There’s a lot of debate surrounding the ethics of unpaid internships. Some argue that hiring interns without pay is just another example of businesses exploiting young workers with no promise of future employment. Others insist that unpaid internships enable learning opportunities for young workers with companies that otherwise would be unable to provide such value to inexperienced employees. For a long time, I felt a cognitive dissonance about this debate. As a teen leader in my community, determined to show that my age was no obstacle, I thought yes! We young trailblazers deserve compensation for our efforts and our work! But on a deeper level, my self-doubt and insecurities spoke louder: now, do I really have the skills, experience, or expertise worthy of being paid by an employer?
As a woman #notinstem, with little musical or artistic talent, I felt that most of my skills were quite intangible in the real world. The icebreaker “say your name, school, and something you’re good at” made me really nervous. I didn’t really feel like “Jewish youth programming” or “team leadership” was a very cool answer for a high schooler. But really, that is what I was good at, and still am. I’m a great motivator, and I love talking to people. I couldn’t really understand how that might translate into a job, though, so I went about assuming that at some point I would develop more concrete, tangible skills that would land me a killer job at a killer company, with a killer boss, and a killer salary.
But until then, I would happily take unpaid internships in social media and marketing positions, not feeling entirely fulfilled by creating generic Facebook posts for a consulting company, but working harder than I was expected to and putting my all in, trying to get the most out of each experience. At the end of my freshman year of college, it was really time for me to get back to Israel. I wasn’t sure how I would get there, and I knew if I did, a work permit was far too much effort to acquire. So once again I prepared for an unpaid internship, not too upset about it, because again, I wasn’t sure that I was yet worthy of anything more. I reached out to Lirone, a woman I had connected to when we both worked at the same startup company in Israel, when I was living there during my gap year. It was an exciting time, as she was just launching her own startup company, The Human Factor by Lirone Glikman. A Global Development Strategist, keynote speaker, and powerful as all hell woman, the prospect of working for Lirone was so exciting. She hired me as her intern, with a two-pronged goal: develop marketing materials, and help to adapt her brand to an international market.
What this really meant, at first, was “be the native English speaker.” I was editing blog posts, fixing grammar issues on the website, and tweaking the script for her video shoot. Even though I knew I was a pretty good writer, I was convinced that any bimbo who grew up speaking English could do my job. But then, Lirone took the time to really show me- show, not just tell me- how I was helping her. She couldn’t pay me, but she helped cover my summer transportation costs, and took me out to lunch regularly. At these lunches, she would ask for my feedback on our new campaigns and marketing efforts. When I shared my thoughts, which I often thought to be relatively basic, she would explain why my personal perspective and way of thinking was unique, and how my contributions were in fact original and relevant. She would remind me that the idea I thought was insignificant, or obvious, was not one that would have ever occured to her. It was my creativity, experiences, and hard work that really did offer her and the company we were creating, value.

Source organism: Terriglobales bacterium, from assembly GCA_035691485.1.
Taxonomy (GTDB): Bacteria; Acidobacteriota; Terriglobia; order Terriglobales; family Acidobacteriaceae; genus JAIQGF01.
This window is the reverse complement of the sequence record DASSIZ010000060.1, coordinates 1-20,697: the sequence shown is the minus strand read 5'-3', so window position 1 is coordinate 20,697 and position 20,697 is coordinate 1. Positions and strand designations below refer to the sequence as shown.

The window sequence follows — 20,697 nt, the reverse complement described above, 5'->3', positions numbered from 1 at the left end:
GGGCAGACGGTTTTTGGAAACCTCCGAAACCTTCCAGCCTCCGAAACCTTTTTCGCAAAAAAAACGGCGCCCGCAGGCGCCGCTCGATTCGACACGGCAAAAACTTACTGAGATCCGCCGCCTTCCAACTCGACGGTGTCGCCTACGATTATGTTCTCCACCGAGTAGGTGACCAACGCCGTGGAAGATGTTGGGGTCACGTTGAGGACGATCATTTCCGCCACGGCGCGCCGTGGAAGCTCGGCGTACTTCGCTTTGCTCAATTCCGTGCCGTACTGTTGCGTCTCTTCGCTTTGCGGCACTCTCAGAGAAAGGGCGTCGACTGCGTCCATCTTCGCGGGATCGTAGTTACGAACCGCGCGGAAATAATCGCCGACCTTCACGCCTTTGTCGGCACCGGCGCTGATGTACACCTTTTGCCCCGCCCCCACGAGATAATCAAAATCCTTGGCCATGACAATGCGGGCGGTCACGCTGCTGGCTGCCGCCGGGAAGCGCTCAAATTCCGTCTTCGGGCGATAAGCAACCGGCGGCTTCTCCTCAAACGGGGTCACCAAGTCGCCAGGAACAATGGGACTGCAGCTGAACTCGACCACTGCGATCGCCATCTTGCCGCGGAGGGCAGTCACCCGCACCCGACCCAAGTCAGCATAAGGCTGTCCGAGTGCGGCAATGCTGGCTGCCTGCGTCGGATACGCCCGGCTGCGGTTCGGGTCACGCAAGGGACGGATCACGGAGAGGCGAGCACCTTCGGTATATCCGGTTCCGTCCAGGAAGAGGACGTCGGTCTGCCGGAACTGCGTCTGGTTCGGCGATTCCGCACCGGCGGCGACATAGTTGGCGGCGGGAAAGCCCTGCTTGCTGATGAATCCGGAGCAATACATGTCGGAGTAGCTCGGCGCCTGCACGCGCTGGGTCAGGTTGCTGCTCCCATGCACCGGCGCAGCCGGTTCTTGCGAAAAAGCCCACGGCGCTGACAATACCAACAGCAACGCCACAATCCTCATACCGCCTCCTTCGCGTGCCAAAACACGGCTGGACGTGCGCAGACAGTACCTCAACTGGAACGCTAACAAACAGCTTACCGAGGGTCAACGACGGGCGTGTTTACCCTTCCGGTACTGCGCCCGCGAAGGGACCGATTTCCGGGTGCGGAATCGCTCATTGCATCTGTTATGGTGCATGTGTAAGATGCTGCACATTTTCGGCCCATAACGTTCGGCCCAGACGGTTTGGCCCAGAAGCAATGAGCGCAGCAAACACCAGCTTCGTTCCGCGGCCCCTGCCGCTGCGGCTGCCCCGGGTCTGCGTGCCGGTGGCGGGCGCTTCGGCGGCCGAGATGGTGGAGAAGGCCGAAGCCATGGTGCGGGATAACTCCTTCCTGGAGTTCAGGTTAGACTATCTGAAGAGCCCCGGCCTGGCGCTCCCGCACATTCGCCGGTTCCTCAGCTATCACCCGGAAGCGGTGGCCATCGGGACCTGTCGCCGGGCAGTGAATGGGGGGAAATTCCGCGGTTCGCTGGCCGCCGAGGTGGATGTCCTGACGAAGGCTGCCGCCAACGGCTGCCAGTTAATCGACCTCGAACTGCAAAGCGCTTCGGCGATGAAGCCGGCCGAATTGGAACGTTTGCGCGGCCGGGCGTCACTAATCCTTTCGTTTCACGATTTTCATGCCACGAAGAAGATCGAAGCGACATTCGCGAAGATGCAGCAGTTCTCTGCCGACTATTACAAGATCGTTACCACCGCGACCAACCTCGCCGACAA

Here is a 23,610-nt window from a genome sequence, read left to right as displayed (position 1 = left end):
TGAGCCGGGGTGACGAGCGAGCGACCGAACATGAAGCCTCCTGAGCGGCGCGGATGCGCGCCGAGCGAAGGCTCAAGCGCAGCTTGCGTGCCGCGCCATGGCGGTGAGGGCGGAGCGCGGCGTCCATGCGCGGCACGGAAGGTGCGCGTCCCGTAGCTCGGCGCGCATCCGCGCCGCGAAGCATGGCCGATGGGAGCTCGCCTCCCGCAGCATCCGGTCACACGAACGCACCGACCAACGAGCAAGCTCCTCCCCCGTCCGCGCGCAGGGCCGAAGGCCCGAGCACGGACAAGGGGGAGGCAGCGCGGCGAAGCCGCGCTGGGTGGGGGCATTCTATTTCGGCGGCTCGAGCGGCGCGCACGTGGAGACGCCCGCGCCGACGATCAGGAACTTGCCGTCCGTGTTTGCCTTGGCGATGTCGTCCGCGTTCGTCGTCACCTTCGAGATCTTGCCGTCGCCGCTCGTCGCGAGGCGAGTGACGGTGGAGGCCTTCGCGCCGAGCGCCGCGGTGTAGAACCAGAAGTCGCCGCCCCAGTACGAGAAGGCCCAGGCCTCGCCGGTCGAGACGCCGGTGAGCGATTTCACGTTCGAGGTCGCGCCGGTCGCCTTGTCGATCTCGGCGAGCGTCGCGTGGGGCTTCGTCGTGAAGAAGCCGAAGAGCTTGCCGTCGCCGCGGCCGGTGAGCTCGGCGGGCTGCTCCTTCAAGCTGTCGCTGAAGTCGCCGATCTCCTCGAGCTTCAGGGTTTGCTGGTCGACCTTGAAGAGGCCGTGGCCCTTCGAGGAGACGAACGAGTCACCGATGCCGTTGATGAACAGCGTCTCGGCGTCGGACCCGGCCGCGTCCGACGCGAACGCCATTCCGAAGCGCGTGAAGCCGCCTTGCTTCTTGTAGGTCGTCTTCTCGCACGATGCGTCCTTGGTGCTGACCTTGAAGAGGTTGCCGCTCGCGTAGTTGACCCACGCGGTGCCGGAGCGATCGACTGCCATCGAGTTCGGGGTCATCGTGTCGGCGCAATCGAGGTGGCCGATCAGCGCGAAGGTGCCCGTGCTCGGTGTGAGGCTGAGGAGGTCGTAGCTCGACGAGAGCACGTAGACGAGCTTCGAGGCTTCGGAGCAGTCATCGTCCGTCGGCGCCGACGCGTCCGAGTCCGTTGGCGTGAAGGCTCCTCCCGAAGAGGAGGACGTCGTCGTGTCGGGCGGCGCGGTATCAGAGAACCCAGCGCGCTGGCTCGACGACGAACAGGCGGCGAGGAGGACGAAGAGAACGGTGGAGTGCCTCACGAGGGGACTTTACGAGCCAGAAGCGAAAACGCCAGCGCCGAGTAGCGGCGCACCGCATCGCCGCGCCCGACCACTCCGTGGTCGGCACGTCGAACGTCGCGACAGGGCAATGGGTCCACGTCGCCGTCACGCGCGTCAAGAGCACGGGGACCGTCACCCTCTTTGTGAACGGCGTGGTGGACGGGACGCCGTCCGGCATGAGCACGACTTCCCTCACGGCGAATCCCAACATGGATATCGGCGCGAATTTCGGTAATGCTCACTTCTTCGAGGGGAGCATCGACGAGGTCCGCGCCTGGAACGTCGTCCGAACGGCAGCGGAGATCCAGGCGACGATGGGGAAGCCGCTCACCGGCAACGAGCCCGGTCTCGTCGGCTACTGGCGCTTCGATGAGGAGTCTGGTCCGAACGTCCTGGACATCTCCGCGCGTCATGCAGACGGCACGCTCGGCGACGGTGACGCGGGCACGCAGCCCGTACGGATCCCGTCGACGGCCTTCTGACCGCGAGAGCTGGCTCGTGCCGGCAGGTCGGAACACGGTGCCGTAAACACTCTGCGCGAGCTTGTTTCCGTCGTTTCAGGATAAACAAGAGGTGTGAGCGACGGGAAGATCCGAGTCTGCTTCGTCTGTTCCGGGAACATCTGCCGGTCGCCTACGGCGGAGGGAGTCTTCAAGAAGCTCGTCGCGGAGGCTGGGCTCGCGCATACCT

Lirone wanted to mentor me, and that meant a lot. She gave me positive reinforcement, feedback, and showered me with kindness. She helped me develop a work/life balance, held me accountable for my work, and above all, made it clear that she wanted my experience to be one of learning and growth. I was editing her website, drafting emails, researching potential partners around the globe, and creating marketing materials, and Lirone was willing to meet me halfway. She wanted me to feel not just like her intern, but a real partner.
Throughout the summer, I was able to connect the sometimes mundane tasks of social media marketing to something I loved- and was genuinely good at. Marketing wasn’t all bad; I was able to be creative and push my artistic and graphic design skills, and develop an eye for aesthetics. But Lirone helped me bring the human aspect to these things as well. Lirone’s company is called The Human Factor, and that is just what she brings and what she advocates to the startups and companies she works with: bringing the human element to business and to life. I always thought my greatest skills came out when I worked with people, and Lirone helped me see how I could translate those skills into something that could make money, and that could benefit society beyond my own personal relationships. She showed me that these skills I possess are in fact something valuable to bring to the table, worth sharing with the world, and worth a paycheck if I could help others harness them, too.
This article is certainly not a plug for unpaid internships. There are many reasons in fact to insist that both employees and companies do better when interns are paid. But what I will say is that my unpaid internship in Israel gave my boss the outlet to find other ways to offer me value from my internship experience, and I would be lying if I said I would have wanted it any other way.